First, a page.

Adderall exists to help people with Attention Deficit Disorder (ADD) focus. But on college campuses, people who don’t have the disorder use it for a "boost" in productivity.
In 2011, 8.3% of college students admitted using it for non-medical purposes, according to the Substance Abuse and Mental Health Services Administration. That’s about twice the percentage of people of college age who are not enrolled in school. If students abuse Adderall all year, just imagine how many pop pills during finals week, when everyone has a seemingly insurmountable workload and is already exhausted from the long semester.
Adderall has a calming effect on people with ADD or ADHD, but because it contains amphetamines, people who don’t need it experience increased energy and focus, and a decreased need for food and sleep.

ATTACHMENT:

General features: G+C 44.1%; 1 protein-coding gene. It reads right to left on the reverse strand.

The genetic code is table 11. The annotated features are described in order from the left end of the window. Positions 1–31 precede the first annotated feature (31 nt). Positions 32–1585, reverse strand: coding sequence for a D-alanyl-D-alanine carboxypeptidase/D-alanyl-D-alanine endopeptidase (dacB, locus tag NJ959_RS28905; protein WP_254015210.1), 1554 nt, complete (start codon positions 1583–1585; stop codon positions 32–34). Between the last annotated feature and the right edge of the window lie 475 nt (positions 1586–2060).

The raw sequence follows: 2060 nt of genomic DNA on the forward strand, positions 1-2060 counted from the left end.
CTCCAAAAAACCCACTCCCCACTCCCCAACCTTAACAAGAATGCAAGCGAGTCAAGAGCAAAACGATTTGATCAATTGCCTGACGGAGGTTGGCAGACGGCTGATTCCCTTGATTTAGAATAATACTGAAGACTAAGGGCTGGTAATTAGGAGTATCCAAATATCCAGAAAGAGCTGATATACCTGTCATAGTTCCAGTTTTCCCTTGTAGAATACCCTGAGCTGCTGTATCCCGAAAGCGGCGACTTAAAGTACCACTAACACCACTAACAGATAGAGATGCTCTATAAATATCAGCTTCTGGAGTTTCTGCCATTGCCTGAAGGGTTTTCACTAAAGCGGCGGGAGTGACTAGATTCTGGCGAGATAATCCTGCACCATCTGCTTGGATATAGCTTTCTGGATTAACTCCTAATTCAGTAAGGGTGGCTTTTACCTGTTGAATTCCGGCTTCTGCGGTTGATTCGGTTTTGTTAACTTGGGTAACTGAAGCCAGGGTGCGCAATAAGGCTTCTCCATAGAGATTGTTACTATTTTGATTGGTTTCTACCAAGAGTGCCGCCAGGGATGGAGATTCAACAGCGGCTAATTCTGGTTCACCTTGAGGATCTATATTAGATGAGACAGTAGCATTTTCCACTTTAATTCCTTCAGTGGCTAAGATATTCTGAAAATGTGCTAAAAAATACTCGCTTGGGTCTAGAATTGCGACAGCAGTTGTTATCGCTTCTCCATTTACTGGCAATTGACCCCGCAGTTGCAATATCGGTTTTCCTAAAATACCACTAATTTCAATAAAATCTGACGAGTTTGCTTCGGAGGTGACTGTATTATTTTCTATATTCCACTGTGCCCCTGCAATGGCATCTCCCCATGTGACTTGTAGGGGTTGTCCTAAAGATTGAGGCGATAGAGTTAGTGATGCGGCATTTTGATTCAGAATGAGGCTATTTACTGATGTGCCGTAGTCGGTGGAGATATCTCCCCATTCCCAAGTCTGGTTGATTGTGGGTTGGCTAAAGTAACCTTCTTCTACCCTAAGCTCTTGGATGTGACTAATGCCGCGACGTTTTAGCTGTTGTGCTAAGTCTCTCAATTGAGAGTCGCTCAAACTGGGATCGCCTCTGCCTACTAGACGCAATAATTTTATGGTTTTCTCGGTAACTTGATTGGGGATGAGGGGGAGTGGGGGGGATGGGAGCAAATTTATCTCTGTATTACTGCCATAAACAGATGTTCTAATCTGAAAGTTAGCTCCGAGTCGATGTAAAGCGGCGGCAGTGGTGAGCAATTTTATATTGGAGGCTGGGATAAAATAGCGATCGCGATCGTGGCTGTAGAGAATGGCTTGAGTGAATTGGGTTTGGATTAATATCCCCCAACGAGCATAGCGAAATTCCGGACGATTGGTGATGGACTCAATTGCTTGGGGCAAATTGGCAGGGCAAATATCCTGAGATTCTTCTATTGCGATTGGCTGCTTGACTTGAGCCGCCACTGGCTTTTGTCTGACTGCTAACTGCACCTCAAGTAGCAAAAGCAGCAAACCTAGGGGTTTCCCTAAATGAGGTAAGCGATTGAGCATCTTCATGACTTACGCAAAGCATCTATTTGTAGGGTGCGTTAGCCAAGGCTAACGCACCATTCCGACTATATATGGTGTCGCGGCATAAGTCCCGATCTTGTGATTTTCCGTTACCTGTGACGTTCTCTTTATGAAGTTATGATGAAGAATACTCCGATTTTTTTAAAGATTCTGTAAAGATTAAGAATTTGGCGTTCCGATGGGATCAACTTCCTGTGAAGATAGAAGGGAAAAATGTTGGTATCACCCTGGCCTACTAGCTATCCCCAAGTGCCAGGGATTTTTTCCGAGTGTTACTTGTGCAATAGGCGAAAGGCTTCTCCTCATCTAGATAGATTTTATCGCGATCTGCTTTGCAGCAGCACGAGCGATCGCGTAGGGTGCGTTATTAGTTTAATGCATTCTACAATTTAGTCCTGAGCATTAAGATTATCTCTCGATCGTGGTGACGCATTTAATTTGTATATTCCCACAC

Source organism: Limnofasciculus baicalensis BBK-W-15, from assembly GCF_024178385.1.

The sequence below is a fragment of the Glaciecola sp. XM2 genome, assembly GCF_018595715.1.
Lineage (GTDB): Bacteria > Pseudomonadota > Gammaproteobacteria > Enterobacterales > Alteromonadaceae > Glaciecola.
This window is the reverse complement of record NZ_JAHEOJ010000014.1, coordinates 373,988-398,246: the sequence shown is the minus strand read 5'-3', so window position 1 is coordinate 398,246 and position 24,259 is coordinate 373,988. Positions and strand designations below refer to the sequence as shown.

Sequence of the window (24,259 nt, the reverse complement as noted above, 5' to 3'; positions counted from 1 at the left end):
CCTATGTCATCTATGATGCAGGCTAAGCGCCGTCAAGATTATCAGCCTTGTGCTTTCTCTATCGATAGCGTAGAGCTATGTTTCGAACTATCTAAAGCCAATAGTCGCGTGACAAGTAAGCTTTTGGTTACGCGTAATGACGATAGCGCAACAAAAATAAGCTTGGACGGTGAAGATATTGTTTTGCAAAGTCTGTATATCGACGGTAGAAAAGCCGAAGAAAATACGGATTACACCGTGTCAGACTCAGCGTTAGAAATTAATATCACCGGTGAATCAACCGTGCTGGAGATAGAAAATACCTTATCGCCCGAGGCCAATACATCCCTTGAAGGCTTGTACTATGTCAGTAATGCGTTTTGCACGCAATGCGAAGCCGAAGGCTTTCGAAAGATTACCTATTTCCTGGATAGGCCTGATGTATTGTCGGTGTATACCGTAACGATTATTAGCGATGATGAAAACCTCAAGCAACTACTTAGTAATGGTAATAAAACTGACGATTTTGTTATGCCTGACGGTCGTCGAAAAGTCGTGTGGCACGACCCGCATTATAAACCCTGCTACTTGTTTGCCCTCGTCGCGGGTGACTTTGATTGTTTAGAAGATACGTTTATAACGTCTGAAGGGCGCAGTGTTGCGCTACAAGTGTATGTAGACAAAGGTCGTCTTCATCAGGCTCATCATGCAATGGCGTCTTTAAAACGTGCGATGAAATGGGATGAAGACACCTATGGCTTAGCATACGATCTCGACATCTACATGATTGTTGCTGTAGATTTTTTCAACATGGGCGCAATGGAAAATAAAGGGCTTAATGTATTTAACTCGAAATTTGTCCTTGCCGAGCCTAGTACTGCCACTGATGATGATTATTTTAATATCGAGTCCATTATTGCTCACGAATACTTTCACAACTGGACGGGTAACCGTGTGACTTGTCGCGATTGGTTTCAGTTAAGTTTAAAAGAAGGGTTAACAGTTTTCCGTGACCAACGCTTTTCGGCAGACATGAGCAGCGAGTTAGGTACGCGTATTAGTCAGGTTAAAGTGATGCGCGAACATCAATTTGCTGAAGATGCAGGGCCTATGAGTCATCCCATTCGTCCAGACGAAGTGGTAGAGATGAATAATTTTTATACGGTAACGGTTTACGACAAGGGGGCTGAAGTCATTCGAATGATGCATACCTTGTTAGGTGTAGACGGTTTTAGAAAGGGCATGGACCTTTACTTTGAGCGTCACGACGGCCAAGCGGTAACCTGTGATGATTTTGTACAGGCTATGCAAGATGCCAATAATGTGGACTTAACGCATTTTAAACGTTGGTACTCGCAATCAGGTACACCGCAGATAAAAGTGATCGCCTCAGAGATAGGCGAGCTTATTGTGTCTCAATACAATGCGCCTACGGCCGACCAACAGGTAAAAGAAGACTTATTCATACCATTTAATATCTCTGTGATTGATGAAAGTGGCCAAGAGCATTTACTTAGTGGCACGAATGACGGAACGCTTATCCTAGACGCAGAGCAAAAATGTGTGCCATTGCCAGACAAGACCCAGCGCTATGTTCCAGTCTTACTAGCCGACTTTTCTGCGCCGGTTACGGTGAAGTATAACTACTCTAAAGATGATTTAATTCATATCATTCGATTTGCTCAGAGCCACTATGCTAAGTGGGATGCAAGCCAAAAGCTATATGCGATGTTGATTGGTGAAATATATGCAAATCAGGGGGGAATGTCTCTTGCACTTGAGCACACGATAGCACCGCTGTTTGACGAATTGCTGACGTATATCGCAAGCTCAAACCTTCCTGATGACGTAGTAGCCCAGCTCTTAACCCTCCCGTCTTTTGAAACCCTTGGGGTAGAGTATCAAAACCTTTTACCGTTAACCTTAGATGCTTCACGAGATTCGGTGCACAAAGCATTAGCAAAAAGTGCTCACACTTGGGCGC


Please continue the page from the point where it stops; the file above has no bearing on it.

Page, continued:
But, like with any drug, there are downsides as well. Withdrawal from Adderall can cause extreme fatigue, depression and a change in heart rhythm.
Adderall includes amphetamines, the same as in speed you could buy on a street corner. But as is the case with so much prescription drug abuse, people who take it recreationally are somehow comforted by the fact that it came from a doctor.
Risks associated with non-medical use of Adderall are much the same as those of cocaine or methamphetamine abuse, including: seizure, hypertension (high blood pressure), stroke, heart attack, psychosis, aggressive behavior, oh yeah, and sudden death.